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By Diane Ivey

Diane Ivey updatedI’m not a scientist, but I know a formula for disaster when I see one.

Last week, IBM asked female scientists to #HackAHairDryer on Twitter. The campaign, which was supposed to encourage women in STEM careers, asked participants to reimagine and repurpose a hairdryer. The first thing I thought of was Megan Amram’s hilarious book, aptly titled Science…For Her!. Moments after the campaign began, scientists began tweeting back in protest.


Image via Adafruit.

Many tweets pointed out the hypocrisy of a “hey, ladies!” approach, saying IBM was trying to make science relatable to women in a stereotypically feminine way by linking it to beauty products. Others commented that the challenge was overly simplistic, and having it aimed toward women was sexist (implying that women can’t handle a more complex science project). Either way, let’s just say it didn’t go well. You can see more of the amazing responses here.

Due to the backlash, #HackAHairDryer ended shortly after it began. IBM has since apologized, but the damage has already been done.

Before I get into this, I’m going to say again that I’m not a science person. I went to a well-funded public school in the Midwestern suburbs and they did their best. I was never discouraged from pursuing a career in STEM, but I’m an English literature kind of person at heart. The only way you can get me to care about chemistry is if you preface it with “So if I’m trying to slowly poison the governess over the course of a month and I have X amount of arsenic, how long will it take?”


We don’t need to make science “girly.”

A recent article in Fortune had a good point: that the campaign “tries to get people to think outside of the box, using a hairdryer as a different type of tool than its intended use, which is a fundamental point of engineering.”

But I am a woman and a feminist and I care deeply about how women are perceived, and this bothers me. The hairdryer itself is a problem. If the way you’re relating to women is through beauty products, you’re already missing the point of a campaign built around inclusion. There are plenty of women interested in science already. You don’t need to make it about a tool that supposedly makes you beautiful in order to make it relevant. If you want to be inclusive, you can start by making room for the women who are already there. Listen. Don’t mansplain. Give them the same time, attention, and resources you would give men. That’s just the start.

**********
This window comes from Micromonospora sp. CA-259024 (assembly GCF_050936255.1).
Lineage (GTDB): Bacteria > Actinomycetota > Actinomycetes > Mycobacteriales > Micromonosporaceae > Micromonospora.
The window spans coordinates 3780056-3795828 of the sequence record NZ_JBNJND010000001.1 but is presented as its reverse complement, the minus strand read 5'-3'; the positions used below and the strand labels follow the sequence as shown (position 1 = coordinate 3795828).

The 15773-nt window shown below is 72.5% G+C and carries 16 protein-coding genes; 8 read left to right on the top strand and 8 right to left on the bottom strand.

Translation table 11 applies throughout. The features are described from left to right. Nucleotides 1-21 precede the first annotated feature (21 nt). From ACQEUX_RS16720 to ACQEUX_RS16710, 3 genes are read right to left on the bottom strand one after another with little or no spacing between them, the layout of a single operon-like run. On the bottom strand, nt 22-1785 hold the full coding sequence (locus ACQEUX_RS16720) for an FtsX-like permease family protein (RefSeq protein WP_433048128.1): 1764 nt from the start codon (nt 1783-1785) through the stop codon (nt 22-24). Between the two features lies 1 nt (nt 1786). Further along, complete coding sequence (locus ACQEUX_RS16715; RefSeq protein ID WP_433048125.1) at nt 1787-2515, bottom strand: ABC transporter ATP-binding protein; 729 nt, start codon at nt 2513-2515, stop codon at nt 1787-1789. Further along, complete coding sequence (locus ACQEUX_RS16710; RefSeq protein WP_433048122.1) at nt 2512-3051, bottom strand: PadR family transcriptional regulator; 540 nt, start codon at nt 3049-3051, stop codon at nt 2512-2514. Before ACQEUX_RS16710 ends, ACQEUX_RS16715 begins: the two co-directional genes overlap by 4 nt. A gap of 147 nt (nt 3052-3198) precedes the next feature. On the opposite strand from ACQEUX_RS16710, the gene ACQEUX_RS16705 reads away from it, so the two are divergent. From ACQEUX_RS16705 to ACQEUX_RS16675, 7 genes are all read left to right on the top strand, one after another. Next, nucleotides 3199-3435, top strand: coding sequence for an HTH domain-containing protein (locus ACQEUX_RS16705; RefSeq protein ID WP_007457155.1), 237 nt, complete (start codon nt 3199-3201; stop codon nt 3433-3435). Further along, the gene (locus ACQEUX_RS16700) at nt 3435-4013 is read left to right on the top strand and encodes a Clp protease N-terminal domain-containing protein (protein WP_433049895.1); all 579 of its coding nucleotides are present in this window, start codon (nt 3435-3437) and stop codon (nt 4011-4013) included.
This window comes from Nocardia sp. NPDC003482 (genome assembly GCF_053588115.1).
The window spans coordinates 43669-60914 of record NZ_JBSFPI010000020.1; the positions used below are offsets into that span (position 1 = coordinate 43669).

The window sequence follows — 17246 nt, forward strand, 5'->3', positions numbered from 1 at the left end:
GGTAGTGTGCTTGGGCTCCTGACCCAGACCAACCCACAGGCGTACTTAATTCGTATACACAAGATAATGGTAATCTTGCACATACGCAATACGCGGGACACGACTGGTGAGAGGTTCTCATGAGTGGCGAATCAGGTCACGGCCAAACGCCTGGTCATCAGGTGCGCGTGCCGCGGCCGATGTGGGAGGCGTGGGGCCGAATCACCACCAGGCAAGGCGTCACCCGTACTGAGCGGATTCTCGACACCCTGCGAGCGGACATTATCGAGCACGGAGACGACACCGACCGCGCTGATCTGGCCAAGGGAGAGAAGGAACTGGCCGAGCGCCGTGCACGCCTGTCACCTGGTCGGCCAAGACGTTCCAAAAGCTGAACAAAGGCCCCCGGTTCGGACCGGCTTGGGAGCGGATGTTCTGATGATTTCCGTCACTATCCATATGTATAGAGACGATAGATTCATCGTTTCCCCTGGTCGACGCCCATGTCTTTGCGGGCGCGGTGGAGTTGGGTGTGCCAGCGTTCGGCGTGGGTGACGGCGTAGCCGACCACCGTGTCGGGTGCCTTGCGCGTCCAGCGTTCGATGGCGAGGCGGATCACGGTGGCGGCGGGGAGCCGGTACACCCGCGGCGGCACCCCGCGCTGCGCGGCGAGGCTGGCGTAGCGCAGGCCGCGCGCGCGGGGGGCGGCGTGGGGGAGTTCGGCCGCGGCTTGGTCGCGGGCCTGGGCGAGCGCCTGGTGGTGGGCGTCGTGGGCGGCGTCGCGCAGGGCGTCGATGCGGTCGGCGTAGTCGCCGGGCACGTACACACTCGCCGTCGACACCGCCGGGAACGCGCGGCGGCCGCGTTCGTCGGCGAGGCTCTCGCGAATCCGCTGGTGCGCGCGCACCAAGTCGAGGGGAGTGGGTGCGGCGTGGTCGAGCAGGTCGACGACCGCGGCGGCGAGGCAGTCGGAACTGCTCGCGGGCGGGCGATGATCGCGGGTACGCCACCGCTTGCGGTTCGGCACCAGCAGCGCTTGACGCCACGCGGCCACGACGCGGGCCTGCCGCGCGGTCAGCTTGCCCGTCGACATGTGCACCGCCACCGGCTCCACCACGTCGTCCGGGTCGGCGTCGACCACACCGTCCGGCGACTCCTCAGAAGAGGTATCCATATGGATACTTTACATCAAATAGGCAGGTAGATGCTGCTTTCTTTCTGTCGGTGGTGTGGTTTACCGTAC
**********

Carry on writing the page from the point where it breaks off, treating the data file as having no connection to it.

And by the way, I’m not too in love with some of the responding tweets from people acting like a hairdryer is beneath them, either. You can be interested in beauty and science (or any academic subject, for that matter) at the same time. Did we learn nothing from Legally Blonde? An interest in hairdryers or nail polish or fashion isn’t frivolous, nor is it the only way to reach an audience that is nearly half the world’s population.

I don’t want to end this with “at least we got people talking,” because that really isn’t enough anymore. I hope IBM learned from their mistake, and I’m glad not just women told them exactly where to go. I think it’s really important to be an ally when this kind of thing happens, which is why I’m sticking up for women in STEM. I don’t really “get” science and you may not really “get” hairstyling, but we all have the right to pursue the careers we want. It’s almost a new year, and we can do anything.

Diane Ivey is the web content manager at AAPS and a member of the AAPS Blog team with five years of experience in association website management. She holds a master’s in Public Affairs Reporting from the University of Illinois Springfield and a bachelor’s in journalism from Michigan State University.